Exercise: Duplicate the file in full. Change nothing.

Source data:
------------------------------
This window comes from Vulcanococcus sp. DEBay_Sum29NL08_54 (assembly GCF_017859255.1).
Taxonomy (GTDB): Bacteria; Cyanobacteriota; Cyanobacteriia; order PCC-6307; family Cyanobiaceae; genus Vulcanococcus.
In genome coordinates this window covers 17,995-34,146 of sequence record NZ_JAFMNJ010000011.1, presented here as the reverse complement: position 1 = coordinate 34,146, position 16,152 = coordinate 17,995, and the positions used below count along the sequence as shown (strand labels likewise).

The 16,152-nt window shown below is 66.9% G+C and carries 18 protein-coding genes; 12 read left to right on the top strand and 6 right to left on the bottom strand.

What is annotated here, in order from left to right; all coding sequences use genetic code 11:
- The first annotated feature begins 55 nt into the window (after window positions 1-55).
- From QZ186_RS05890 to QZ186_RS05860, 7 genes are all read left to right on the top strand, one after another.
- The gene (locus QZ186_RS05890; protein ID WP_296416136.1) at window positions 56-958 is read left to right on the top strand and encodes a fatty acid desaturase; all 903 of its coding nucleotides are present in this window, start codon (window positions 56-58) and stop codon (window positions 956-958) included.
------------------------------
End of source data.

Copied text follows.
This window comes from Vulcanococcus sp. DEBay_Sum29NL08_54 (assembly GCF_017859255.1).
Taxonomy (GTDB): Bacteria; Cyanobacteriota; Cyanobacteriia; order PCC-6307; family Cyanobiaceae; genus Vulcanococcus.
In genome coordinates this window covers 17,995-34,146 of sequence record NZ_JAFMNJ010000011.1, presented here as the reverse complement: position 1 = coordinate 34,146, position 16,152 = coordinate 17,995, and the positions used below count along the sequence as shown (strand labels likewise).

The 16,152-nt window shown below is 66.9% G+C and carries 18 protein-coding genes; 12 read left to right on the top strand and 6 right to left on the bottom strand.

What is annotated here, in order from left to right; all coding sequences use genetic code 11:
- The first annotated feature begins 55 nt into the window (after window positions 1-55).
- From QZ186_RS05890 to QZ186_RS05860, 7 genes are all read left to right on the top strand, one after another.
- The gene (locus QZ186_RS05890; protein ID WP_296416136.1) at window positions 56-958 is read left to right on the top strand and encodes a fatty acid desaturase; all 903 of its coding nucleotides are present in this window, start codon (window positions 56-58) and stop codon (window positions 956-958) included.